Forgive Yourself.

Let the past go. You did the best you could at the time with the understanding, awareness, and knowledge that you had. Now you are growing and changing, and you will live life differently.

Don’t Scare Yourself.

Stop terrorizing yourself with your thoughts. It’s a dreadful way to live. Find a mental image that gives you pleasure, and immediately switch your scary thought to a pleasure thought.

Be Gentle and Kind and Patient.

Be gentle with yourself. Be kind to yourself. Be patient with yourself as you learn the new ways of thinking. Treat yourself as you would someone you really loved.

Be Kind to Your Mind.

Self-hatred is only hating your own thoughts. Don’t hate yourself for having the thoughts. Gently change your thoughts.

Praise Yourself.

Criticism breaks down the inner spirit. Praise builds it up. Praise yourself as much as you can. Tell yourself how well you are doing with every little thing.

Support Yourself.

Find ways to support yourself. Reach out to friends and allow them to help you. It is being strong to ask for help when you need it.

Be Loving to Your Negatives.

Acknowledge that you created them to fulfill a need. Now you are finding new, positive ways to fulfill those needs. So lovingly release the old negative patterns.

Take Care of Your Body.

Learn about nutrition. What kind of fuel does your body need in order to have optimum energy and vitality? Learn about exercise. What kind of exercise do you enjoy? Cherish and revere the temple you live in.

 

 

Give Yourself Permission

permission

Cheryl Richardson and Christiane Northrup are authors I really connect with on all matters relating to self-care. That being said, below are some wonderful permission slips offered on Dr. Northrup’s blog for taking better care of ourselves.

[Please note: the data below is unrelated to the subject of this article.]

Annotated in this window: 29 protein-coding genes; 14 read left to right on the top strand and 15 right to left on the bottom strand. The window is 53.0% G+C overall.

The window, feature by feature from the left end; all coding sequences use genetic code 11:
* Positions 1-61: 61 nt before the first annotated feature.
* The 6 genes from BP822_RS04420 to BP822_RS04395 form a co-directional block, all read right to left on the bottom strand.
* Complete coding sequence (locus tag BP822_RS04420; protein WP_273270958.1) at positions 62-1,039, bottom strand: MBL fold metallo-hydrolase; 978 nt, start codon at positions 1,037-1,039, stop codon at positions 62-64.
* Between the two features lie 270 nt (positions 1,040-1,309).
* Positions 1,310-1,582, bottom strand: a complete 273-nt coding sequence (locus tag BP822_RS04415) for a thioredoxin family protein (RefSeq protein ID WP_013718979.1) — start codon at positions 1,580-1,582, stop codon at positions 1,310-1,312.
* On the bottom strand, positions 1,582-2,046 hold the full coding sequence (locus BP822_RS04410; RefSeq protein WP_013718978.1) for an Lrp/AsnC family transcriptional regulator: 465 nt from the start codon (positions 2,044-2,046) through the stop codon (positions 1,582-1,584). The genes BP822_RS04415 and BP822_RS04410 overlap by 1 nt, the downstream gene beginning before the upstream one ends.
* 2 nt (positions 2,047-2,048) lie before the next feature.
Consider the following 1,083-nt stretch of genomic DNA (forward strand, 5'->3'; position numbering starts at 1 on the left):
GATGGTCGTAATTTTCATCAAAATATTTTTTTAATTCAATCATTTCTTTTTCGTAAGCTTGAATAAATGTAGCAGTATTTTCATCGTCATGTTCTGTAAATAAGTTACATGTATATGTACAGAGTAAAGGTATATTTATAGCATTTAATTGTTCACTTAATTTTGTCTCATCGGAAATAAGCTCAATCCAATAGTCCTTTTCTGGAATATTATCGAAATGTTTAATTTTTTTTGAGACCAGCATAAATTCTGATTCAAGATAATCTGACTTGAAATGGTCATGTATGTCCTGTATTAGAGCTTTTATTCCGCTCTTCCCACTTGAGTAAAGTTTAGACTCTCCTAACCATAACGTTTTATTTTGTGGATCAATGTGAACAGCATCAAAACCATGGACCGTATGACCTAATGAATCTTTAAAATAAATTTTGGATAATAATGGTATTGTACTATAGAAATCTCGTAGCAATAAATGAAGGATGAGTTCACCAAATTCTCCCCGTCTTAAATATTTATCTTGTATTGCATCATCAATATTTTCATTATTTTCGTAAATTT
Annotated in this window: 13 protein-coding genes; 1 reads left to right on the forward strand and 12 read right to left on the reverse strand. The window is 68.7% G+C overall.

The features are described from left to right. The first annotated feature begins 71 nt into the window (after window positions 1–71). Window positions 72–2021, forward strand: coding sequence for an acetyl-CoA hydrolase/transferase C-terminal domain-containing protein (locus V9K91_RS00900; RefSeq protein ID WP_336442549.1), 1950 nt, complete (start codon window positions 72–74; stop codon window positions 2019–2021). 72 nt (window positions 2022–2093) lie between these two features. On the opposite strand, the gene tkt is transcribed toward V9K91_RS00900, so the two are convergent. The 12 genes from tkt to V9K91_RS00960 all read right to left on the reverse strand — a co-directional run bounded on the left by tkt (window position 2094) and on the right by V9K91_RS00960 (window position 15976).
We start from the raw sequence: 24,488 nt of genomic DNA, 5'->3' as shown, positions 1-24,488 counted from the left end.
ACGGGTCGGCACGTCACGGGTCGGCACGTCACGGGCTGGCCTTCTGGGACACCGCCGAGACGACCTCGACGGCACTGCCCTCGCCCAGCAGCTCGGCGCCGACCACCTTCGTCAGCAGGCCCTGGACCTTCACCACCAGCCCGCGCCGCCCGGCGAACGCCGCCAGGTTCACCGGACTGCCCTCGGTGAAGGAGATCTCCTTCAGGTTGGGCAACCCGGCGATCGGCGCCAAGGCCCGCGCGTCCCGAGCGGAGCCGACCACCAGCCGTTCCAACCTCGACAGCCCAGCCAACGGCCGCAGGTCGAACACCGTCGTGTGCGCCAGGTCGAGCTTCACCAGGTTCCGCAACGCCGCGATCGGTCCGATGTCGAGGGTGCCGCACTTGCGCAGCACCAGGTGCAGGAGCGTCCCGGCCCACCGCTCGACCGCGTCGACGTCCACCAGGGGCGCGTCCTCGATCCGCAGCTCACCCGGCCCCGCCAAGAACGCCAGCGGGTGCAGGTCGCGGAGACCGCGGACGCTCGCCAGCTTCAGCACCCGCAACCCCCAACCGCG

Enjoy!

  1. Rest when you need to. If you are tired, give yourself permission to sleep. The dishes, the laundry, and the work you didn’t finish today will still be waiting for you tomorrow.
  1. Feel joy every day. Paint, sing, dance, play music, and have sex if you so desire.
  1. Let go of toxic relationships. Toxic people drain you. Work on creating relationships with people who support you as you are.
  1. Love your body. Stop comparing yourself to the air brushed models in the media. Dress the way you want. Do your hair the way you like it.  If this is difficult, do mirror work and tell your body how much you love it.
  1. Trust your intuition. Step out of your comfort zone and go for whatever feels right – maybe it is a new career path, a new health or fitness program, or simply speaking up when you feel the need.
  1. Simplify your life. Focus on what truly matters to you. Don’t let yourself get derailed by drama.
  1. Forgive yourself. Forgiveness is a process. Find time every day to practice forgiveness.
  1. Say “yes.” Saying “yes” to yourself is empowering. Say “yes” to whatever you want in your life, and say “no” to whatever you don’t want.
  1. Feel the guilt. Realize that the guilt you are feeling is probably just cultural programming. Thank it for sharing and release it.
  1. Be yourself. Accept yourself exactly as you are. You don’t have to fit any cultural mold.

Which one speaks loudest to you today?